TRUTH: The HPV vaccine is for all girls from 9 years of age and all women up to 45 years of age. Responsible Health Agencies of the US, Australia, Canada and other countries recommend vaccinating 9-13 year old girls and boys, usually in schools. Both types of vaccine are available in our country. According to the National Vaccination Program vaccination is recommended for girls aged 12-15 but also for girls and women aged 15-26 if they have not been vaccinated at the recommended age. In these groups the costs are covered by the insurance funds. For indications for men up to 26 years of age, these are the prevention of acute warts as well as precancerous and cancerous lesions of the anus. These costs have not yet been covered by the social security funds.
The vaccine protects against the two most dangerous types of virus (types 16 and 18). Because little girls and boys generally do not have sex and therefore have not come into contact with the virus, the protection afforded by the vaccine is the greatest possible, i.e. definitely both of these types. This does not mean that an older woman or man is necessarily infected by both types at the same time. Thus, a woman or man who has sex is either not infected with the virus at all, or infected with other types of virus, or infected with one of the 2 most dangerous types (16 or 18), has a lot to gain from the vaccine. Because the probability of a woman being infected simultaneously with both types is minimal (<1%), no prior screening is required to detect the virus type (s) but may proceed with vaccination immediately.
MYTH 6: The HPV vaccine has serious side effects.
TRUTH: The HPV vaccine has no serious side effects. The only side effects observed and certified as being due to vaccination are mild local side effects, i.e. pain, redness and swelling at the injection site, as well as some mild systemic side effects, such as dizziness and possibly fainting (especially in little girls and boys), mild fever, headache and bad mood for 2-3 days, and rarely an allergic reaction. None of the serious side effects and deaths reported from time to time were causally correlated with HPV vaccination, they were only temporally correlated.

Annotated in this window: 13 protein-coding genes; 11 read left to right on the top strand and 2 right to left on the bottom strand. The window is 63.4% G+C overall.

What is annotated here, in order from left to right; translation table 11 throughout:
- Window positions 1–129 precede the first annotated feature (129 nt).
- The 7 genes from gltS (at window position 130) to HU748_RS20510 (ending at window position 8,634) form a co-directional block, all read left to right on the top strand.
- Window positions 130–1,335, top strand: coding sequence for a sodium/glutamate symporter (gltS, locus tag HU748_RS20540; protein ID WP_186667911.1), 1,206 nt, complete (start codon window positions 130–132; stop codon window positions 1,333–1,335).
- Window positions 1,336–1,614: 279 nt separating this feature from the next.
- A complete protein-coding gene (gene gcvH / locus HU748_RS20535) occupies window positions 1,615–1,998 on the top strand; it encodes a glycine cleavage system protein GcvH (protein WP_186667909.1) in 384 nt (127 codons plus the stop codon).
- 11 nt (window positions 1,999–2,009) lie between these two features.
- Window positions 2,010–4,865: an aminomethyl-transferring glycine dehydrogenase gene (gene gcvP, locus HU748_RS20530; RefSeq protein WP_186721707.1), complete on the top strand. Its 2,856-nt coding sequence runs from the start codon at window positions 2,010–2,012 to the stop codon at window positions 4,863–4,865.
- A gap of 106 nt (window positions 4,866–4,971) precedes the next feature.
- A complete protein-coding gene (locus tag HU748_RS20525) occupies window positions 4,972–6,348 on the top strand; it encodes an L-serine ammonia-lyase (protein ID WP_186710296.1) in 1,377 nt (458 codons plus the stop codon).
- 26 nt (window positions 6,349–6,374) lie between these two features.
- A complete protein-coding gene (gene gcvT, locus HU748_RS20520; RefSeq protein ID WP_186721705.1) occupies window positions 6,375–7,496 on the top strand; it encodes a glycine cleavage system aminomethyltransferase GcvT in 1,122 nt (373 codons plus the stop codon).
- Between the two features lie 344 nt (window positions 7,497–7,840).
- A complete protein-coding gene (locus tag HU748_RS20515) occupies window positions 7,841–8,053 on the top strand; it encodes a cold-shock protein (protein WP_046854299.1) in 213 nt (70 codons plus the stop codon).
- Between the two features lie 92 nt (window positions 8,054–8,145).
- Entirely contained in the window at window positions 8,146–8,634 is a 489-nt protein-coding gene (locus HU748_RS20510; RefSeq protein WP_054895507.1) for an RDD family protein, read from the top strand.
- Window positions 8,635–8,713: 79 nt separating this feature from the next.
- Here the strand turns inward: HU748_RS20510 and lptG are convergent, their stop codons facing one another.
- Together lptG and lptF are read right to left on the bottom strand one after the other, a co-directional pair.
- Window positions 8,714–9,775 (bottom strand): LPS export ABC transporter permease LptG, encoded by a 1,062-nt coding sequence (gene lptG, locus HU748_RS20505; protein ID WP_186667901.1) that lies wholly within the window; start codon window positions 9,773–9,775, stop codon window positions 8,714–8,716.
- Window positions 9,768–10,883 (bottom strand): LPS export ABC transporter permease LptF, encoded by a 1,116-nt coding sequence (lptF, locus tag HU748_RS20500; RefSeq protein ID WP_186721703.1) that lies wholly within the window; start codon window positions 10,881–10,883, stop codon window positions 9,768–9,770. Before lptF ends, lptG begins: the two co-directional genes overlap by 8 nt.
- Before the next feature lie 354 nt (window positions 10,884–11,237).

MYTH 7: Any woman who gets the HPV vaccine does not need a Pap test.
TRUTH: Definitely needed! The vaccine protects against the two most dangerous types of the virus, 16 and 18. These two types, however, are responsible for only about 70% of cervical cancers. The remaining ~ 30% is due to other “high risk” types of the virus, e.g. 31, 33, 35, 39, 45, 52, 56, 58, etc., from which the vaccine offers no protection. In practice, of course, it has been found that due to the molecular affinity between these different types, there is also the so-called cross-protection, i.e. vaccine protection and other types of virus, to a lesser extent of course. Thus, the total protection provided by the vaccines in circulation exceeds 70%, although it does not reach 100%. Therefore, the coexistence of the vaccine and the Pap test, or later the HPV test, is necessary and mandatory. When the second generation HPV vaccines are released, protected by more (e.g. 9) types of virus, then in the coming decades the girls vaccinated with them will no longer need further screening, except once or twice during their lifetime with HPV test.